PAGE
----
Magherafelt R.F.C. was founded in 1928. Some success at minor level came the club's way before the outbreak of war. A few games were played during the war years and from 1947, the club became known as Rainey Old Boys R.F.C. After initial success, a barren period followed and it was not until the mid-60s that the club began to go places.


Magherafelt RFC circa 1928

Rainey Endowed School, coached by Dawson McConkey, became a power in Ulster and when Dawson joined the Old Boys as player/coach, they rose to the top of the junior ranks with a very talented young side. By the mid-70s, Rainey were the leading side in junior rugby in Ulster, winning most of the major trophies.

In 1982 the club went on tour to the Bahamas and the following year won the Town's Cup for the first time. On that team were twelve times capped Harry Steele and brother-in-law, Alan McLean, an Ulster regular who toured Australia with Ireland in 1979.

Rainey OB Towns Cup Winners 1983The President from 1984-1990 was Dr. A.A. McConnell (Bertie), who was a member of Ireland's Grand Slam side in 1948.

Rainey proved to be a good cup side but were relegated to Section 2 in 1986. They won Section 2 the following year but slipped back down again in 1994 despite reaching the Town's Cup final for the sixth time in twenty years. With former Ulster lock Charlie Simpson as player/coach, they won the Town's Cup in 2001 and were promoted as champions the following season.

Former Ballymena No. 8, John Andrews, took over as player/coach when Charlie moved on to Dungannon, and led the side to the Qualifying League 1 title in 2005. In the play-offs they beat Monivea 21-8 at home before losing 14-13 at Naas and 18-17 at Nenagh Ormond.


Having added some strength in depth to the squad, they started the next season by beating Ballymena 2s in the Past Players' Cup Final. After twelve straight wins in the league, they came unstuck at Armagh on New Year's Eve but regrouped to beat second placed Limavady 53-3 and retain the title. In the inaugural All-Ireland Junior Cup the luck of the draw helped them to beat Cork side Kanturk 47-9 and South Dublin outfit, Seapoint 31-12 at home. A big crowd travelled south to see them beat Youghal 27-5 at Lansdowne Road in the final on April 8th. Then on successive Saturdays, they beat Westport 36-0 away, Youghal 34-0 and Monkstown 32-16 at home to win the round robin play-offs and clinch their place in the All-Ireland League.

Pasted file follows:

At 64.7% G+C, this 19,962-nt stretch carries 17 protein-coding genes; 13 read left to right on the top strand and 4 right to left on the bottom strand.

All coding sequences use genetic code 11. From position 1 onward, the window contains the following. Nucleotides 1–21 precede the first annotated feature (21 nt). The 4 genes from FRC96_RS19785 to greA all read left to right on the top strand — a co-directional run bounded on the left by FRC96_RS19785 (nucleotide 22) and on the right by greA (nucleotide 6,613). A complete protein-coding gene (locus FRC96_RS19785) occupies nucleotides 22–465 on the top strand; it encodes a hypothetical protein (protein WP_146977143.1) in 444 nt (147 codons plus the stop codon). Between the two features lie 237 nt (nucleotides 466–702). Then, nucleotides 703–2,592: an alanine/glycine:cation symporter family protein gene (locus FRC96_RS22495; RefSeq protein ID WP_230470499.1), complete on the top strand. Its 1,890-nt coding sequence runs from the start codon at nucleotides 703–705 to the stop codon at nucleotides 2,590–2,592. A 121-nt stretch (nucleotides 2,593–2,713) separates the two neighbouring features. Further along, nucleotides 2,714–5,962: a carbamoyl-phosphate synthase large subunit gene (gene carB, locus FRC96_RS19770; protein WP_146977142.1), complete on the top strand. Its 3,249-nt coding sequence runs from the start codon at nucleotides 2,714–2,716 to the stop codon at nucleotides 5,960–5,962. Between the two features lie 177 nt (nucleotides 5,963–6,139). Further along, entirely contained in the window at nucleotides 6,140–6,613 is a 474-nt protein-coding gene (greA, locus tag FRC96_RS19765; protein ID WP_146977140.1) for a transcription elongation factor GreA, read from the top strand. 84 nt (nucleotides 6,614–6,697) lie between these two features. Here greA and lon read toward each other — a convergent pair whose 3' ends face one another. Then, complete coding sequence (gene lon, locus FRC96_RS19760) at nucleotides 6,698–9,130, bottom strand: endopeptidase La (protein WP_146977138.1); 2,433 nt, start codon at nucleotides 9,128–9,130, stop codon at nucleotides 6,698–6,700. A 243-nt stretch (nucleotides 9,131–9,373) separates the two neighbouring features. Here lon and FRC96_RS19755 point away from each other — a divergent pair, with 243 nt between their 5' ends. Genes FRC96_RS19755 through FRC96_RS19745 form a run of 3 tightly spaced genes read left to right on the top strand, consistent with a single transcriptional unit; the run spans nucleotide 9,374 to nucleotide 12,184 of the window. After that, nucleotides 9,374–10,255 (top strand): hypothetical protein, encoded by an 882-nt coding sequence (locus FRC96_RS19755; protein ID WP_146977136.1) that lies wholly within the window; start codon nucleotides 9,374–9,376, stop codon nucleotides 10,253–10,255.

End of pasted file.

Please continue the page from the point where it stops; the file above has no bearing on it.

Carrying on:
In 2008/09, With South African Rhys Botha as Player/Coach and Andrew Kerr as Captain, Rainey turned in some very promising performances in the Ulster League, beating Ballymena once again at Eaton Park.  A fine victory over Instonians at Shaw's Bridge earned them a home tie against U.C.D. in the second round.


They opened their AIL campaign with a win at Banbridge, but their aspirations of a top four finish disappeared when player after player joined the injured list, including Willem Jacobs, an overseas recruit from South Africa.  While their home form was strangely poor, they produced some battling displays at Suttonians, Ards and Sunday's Well to finish in 10th place.


Richard McCrea was captain for season 2009-2010.  Forty-seven players were used as player after player went down injured.  Limerick side Old Crescent were visitors in the Cup before the AIL got under way.  New Zealander Tony Dodunski picked up an injury within five minutes of his debut and was out for six weeks.  Hopes of a top half finish turned to survival and a narrow victory at Portadown proved vital.  An unexpected draw at Midleton, who were promoted behind an outstanding Queen's team, was a timely boost and late season home wins over Instonians and Ards took Rainey up to the thirty point mark and again tenth spot in the table.


Season 2010-2011, with Rodney Paul as captain, was a truly remarkable one.  A chronic injury list saw the side struggle in the Ulster League and lose the first four games in Division 3 of the AIL campaign, but the return to fitness of New Zealand scrum-half Peter Sciascia and a host of others kick-started an outstanding run, spoiled only by an intercept try against Nenagh.  A record total of 46 points hoisted Rainey up to sixth place.